icon bookmark-bicon bookmarkicon cameraicon checkicon chevron downicon chevron lefticon chevron righticon chevron upicon closeicon v-compressicon downloadicon editicon v-expandicon fbicon fileicon filtericon flag ruicon full chevron downicon full chevron lefticon full chevron righticon full chevron upicon gpicon insicon mailicon moveicon-musicicon mutedicon nomutedicon okicon v-pauseicon v-playicon searchicon shareicon sign inicon sign upicon stepbackicon stepforicon swipe downicon tagicon tagsicon tgicon trashicon twicon vkicon yticon wticon fm
7 Aug, 2009 08:02

Will the Federal Reserve spill the beans?

US Congress is trying to pass a bill that would demand an audit of the country’s central bank to reveal the mystery of how government cash is used.

The Federal Reserve Transparency Bill put forward by Congressman Ron Paul is gaining momentum on Capitol Hill.

Many Americans are demanding a sound monetary policy and the need for transparency in their banking system after the Obama administration started its bailouts.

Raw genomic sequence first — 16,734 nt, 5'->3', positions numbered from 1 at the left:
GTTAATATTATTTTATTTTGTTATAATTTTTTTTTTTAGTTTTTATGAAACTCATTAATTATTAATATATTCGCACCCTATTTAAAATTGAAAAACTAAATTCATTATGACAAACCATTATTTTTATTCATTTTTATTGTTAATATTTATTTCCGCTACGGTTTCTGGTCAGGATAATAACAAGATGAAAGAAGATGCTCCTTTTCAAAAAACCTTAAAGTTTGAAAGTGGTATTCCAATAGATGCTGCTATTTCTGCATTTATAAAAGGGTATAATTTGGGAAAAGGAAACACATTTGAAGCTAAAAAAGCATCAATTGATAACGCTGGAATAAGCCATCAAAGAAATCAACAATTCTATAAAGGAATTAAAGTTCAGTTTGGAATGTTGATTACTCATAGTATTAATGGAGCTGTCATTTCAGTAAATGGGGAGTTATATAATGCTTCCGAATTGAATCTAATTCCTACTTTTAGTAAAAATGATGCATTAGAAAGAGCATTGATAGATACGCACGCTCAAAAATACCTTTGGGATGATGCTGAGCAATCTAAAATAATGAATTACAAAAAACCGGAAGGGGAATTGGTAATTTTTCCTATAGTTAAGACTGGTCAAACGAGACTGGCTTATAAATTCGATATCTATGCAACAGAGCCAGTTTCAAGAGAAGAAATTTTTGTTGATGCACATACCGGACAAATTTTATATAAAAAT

Meanwhile, media companies are filing lawsuits under the Freedom of Information Act to find out what the banks are doing with their funds.

The first legal case of this kind has so far been rejected.

“What happened with these different media outlets is that they submitted requests to the Fed to get very specific information on the ways the money was lent out between 2007 and 2008,” explains legal analyst Nicole Kardell. “Those requests were denied by the Federal Reserve’s board. And they were arguing that that information was exempted. There are nine enumerated exemptions under the act where the government agency is not required to share information on.”